In the last WebRTC Standard Update provided by Dan Burnett and myself we talked about the work done in W3C and IETF for standardizing push notification.
Time to put standards aside and look at what is currently available by the industry.
In mobile, life is pretty simple. The major vendors (i.e. Google and Apple) provide push notification services for their mobile OS. An application can receive user permission for sending push notification messages and using the respective vendor’s push notification server send notifications to the user.
In WebRTC context, since most of the use cases on mobile opt for an application and not browser, the mobile push notification is sufficient.
In PC and Mac the situation is different, the common usage of WebRTC is in the browser. As stated in the standard update:
it doesn’t make sense to have a notification service per web application, but rather solve the problem in a way similar to how notifications are done on mobile, e.g., in the OS level or through a limited number of push notification servers that would consolidate all notifications.
Let’s see what is currently available.
Push notification for OS X
Apple offers 2 types of notifications for OS X (Mac).
The first and less interesting one is Local Notifications. These notifications are part of Safari and are relevant only for the time a user is on your website. At that time, the website can send notifications to the user but once the user exists the website, Local Notifications can’t be sent and those already sent will disappear.
The Apple Local Notifications mechanism is based on W3C WHATWG.
The other type of notifications Apple offers is Push Notifications. As of OS X Mavericks,
Apple started utilizing its push notification service built for iOS also for OS X.
This means that a native application released through the OS X App Store can leverage APNs (Apple Push Notification Service). And send notifications to Mac users similarly to how this is done for iOS devices. One variation of this is Push Notifications for Websites.
Since Safari is an application running in OS X, Apple introduced Safari Push Notifications. It allows websites to ask the user for permission to send him notifications. Clicking on such a notification will launch Safari (if not open) and take the user to the URL associated with that notification.
If it wasn’t obvious until now, this push notification mechanism is Apple proprietary and is not built according to W3C or IETF standards.
Apple Push Notifications and WebRTC
Since Apple Push Notifications for Websites is tightly coupled with Safari it doesn’t really help much for WebRTC as long as Safari doesn’t support WebRTC (I’m ignoring the plugin option).
Theoretically, Google and Mozilla could provide Chrome and Firefox as an application through the OS X App Store and use the Apple APNs system but that is probably a stretch, at least for Google.
Push notifications for Windows
Microsoft offers push notifications service for its mobile operating system but currently this service is not available for desktops.
Microsoft will launch Windows 10 to the public in July 2015. This new Windows version will run across all Microsoft devices, desktops, laptops, tablets, smartphones, and any other Microsoft device.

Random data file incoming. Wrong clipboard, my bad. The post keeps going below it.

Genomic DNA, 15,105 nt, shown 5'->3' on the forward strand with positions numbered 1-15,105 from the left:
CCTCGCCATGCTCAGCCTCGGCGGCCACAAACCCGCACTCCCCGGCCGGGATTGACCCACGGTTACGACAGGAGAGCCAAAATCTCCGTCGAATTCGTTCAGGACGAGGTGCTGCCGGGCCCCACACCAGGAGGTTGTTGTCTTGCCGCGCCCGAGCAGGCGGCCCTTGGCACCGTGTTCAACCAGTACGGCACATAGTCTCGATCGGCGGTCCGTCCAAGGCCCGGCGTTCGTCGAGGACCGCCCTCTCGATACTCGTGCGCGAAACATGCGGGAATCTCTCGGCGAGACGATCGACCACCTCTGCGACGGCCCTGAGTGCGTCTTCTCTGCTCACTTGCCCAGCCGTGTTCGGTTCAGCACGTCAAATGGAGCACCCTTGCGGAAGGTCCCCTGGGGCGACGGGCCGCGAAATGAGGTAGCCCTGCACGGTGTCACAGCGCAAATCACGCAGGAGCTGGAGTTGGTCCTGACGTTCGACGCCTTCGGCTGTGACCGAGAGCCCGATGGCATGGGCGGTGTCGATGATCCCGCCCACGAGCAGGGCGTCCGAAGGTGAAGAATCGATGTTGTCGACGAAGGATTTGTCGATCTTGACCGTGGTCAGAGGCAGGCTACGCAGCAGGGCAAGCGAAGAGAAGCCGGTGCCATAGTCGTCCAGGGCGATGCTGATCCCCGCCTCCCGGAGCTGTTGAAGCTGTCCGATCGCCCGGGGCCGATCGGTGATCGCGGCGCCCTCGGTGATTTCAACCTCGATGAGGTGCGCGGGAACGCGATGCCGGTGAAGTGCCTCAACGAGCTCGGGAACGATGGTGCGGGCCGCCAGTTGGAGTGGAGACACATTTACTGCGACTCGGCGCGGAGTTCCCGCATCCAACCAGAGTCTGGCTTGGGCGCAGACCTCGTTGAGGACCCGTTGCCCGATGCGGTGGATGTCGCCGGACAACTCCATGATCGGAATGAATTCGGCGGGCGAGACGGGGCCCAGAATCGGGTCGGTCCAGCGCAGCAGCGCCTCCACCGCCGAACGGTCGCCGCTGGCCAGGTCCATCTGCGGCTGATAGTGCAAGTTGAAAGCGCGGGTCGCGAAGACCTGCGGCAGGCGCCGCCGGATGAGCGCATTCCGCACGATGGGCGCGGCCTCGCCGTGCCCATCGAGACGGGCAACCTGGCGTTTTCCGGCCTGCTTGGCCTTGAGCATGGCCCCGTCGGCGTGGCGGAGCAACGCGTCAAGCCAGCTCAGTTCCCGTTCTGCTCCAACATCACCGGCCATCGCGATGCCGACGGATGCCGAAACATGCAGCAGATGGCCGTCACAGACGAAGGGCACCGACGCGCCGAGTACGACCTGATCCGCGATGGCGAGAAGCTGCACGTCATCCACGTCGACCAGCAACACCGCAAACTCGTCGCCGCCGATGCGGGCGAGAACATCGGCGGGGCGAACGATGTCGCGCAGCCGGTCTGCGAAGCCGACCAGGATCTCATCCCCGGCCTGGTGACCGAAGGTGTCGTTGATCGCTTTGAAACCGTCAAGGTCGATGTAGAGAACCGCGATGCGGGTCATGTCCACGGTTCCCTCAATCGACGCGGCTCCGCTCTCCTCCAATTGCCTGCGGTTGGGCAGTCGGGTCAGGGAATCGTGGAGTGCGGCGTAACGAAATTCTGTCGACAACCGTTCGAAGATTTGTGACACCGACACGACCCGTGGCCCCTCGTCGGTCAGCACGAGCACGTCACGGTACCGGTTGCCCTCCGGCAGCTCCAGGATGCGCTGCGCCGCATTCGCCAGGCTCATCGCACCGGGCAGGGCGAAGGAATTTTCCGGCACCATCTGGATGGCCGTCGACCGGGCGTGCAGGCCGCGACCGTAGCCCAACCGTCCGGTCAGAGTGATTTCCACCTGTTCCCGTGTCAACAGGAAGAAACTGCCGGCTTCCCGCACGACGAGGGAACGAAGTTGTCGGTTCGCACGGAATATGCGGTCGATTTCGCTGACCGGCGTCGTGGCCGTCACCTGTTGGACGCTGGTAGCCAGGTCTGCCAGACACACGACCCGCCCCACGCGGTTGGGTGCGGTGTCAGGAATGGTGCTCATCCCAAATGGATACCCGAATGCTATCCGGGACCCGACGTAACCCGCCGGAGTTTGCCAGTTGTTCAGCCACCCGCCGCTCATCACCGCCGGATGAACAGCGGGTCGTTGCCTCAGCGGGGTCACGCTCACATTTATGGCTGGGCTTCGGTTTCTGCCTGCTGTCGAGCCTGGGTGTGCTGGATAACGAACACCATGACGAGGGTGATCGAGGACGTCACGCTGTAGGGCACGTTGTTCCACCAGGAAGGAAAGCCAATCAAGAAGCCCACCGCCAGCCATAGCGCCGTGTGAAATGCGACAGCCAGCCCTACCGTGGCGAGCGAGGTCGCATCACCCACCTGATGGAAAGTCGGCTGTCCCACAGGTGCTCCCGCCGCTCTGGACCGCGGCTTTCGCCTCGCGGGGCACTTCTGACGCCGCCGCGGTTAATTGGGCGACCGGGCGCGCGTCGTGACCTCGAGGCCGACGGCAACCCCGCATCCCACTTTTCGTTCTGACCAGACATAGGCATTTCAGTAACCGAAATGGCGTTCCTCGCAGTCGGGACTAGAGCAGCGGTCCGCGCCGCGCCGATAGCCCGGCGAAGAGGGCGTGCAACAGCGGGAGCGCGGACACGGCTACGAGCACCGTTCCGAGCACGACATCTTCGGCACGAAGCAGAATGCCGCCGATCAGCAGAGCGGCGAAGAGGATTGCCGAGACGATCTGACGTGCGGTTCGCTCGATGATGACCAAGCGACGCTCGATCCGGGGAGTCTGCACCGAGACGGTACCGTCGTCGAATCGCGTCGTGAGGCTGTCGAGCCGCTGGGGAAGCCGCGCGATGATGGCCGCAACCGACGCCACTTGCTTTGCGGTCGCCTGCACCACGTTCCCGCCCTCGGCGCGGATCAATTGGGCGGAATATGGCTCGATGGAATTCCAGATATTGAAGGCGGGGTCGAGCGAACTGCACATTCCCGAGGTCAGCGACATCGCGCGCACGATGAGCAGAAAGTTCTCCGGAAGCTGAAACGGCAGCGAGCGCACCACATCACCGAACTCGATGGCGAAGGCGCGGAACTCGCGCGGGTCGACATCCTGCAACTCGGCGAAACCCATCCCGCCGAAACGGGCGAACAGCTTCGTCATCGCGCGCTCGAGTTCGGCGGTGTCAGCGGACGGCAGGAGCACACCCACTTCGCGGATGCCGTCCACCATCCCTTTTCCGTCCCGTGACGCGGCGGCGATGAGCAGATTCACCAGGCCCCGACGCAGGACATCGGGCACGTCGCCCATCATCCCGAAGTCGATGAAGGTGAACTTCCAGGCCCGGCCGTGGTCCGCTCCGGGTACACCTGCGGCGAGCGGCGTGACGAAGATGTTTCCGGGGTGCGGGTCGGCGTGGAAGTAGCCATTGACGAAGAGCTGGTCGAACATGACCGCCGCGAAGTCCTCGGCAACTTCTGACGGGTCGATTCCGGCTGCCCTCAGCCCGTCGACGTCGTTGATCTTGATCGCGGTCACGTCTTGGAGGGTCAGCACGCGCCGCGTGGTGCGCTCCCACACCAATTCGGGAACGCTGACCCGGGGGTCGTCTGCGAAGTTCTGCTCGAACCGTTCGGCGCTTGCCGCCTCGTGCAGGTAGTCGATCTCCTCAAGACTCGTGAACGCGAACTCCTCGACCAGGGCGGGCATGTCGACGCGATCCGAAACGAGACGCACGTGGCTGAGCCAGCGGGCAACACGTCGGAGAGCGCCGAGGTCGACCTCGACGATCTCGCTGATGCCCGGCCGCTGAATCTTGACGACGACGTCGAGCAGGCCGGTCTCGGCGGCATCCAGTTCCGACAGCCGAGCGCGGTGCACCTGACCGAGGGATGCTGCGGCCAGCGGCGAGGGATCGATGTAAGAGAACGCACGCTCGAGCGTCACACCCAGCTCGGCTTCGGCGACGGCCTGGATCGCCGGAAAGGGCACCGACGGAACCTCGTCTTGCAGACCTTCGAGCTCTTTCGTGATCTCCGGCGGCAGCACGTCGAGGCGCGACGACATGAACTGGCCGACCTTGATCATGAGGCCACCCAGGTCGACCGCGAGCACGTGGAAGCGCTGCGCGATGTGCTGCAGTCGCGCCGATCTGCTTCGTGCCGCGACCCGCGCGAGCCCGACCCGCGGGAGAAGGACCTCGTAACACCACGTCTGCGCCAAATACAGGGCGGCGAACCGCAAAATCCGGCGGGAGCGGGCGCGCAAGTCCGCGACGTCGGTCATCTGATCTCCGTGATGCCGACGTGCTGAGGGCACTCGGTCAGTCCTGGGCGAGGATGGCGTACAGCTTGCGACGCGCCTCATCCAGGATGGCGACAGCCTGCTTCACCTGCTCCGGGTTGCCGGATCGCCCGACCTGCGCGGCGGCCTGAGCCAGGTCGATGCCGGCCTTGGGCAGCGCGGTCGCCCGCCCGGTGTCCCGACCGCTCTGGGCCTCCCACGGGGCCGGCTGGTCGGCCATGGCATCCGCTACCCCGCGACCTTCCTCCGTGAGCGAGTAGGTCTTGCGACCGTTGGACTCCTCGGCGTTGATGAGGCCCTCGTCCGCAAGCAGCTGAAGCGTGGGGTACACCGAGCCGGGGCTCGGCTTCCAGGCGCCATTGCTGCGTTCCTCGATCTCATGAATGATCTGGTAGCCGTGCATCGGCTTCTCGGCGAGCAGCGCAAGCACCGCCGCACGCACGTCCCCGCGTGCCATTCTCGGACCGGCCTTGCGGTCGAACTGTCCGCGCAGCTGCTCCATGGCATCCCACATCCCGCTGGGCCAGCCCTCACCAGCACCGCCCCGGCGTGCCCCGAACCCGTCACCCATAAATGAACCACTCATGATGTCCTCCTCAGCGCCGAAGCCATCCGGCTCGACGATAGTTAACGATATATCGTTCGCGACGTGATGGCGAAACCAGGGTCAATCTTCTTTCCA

While not clear yet, my guess is that we will see push notifications being part of the OS and used across all devices. This version will also come with the new browser named Spartan, hopefully Windows 10 will also bring WebRTC to the Microsoft browser.
Push Notifications for Chrome
While Google offers push notification service for Android, Chrome 42 takes this powerful tool one step further (thanks to Tsahi for alerting me on this addition) as it introduces push notifications for the browser in both Android and desktops.
The Chrome push notification is using the W3C Push API and Service Worker specifications.
A service worker is a script run by the browser in the background, it is not related to a specific web page but rather serves multiple web pages. This means that a webpage can send the user push notification messages even when the user is not visiting the website. To know current support for service worker on the different browsers check out the site Is Service Worker Ready.
Chrome Push Notifications and WebRTC
In context of WebRTC, this means that if a user asked to be contacted by a live agent, the website can alert the user an agent is now available and make the WebRTC call to him even if the user is not visiting that website anymore. Limitation is that the browser itself needs to be running, a limitation that doesn’t exist when push notification is done in the OS level.
Push Notifications for Firefox
Mozila also provides push notifications service for Firefox OS and the Firefox browser. As stated by Mozila, this implementation is not part of the W3C spec.
Firefox Push Notifications and WebRTC
Mozila lists several use cases it envisions for push notifications; one of these use cases is WebRTC on desktop browsers.
Why this is important?
In many WebRTC use cases I hear about from customers, the need to alert the user is a mandatory requirement. They are looking for WebRTC Push Notifications services. With the current work being done in the standards along with the actual implementations already available, it looks like this requirement is going to be satisfied. This work is not specific to WebRTC in any way, it is a result of a generic need for increasing user engagement to websites, similar to how this is done in mobile applications.
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